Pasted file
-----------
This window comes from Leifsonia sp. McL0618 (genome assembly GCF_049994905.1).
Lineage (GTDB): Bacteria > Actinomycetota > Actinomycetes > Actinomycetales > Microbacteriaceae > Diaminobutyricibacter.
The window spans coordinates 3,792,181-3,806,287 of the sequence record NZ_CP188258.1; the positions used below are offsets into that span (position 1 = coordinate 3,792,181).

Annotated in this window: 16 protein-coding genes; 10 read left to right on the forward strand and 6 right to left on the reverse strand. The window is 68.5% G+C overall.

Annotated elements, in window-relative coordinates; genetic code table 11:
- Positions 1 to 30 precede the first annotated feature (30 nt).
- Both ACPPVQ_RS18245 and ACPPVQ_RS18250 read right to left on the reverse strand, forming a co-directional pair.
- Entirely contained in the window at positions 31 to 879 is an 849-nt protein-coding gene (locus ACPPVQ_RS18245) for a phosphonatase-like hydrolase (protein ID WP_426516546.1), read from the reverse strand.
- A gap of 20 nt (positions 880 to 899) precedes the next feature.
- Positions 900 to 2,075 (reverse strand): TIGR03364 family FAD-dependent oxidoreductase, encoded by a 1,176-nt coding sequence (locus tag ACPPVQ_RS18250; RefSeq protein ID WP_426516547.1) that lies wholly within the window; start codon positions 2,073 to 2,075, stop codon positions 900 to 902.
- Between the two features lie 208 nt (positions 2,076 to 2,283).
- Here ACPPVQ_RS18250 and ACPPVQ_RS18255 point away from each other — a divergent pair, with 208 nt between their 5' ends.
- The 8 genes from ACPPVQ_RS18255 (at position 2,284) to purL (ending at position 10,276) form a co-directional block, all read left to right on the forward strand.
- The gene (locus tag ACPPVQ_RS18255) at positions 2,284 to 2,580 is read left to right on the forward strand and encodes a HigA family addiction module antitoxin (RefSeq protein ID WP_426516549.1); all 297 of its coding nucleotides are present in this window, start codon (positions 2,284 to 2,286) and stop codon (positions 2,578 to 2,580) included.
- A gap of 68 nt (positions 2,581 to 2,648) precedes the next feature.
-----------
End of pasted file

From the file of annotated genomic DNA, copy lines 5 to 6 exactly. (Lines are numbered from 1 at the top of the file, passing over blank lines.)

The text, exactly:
Annotated elements, in window-relative coordinates; genetic code table 11:
- Positions 1 to 30 precede the first annotated feature (30 nt).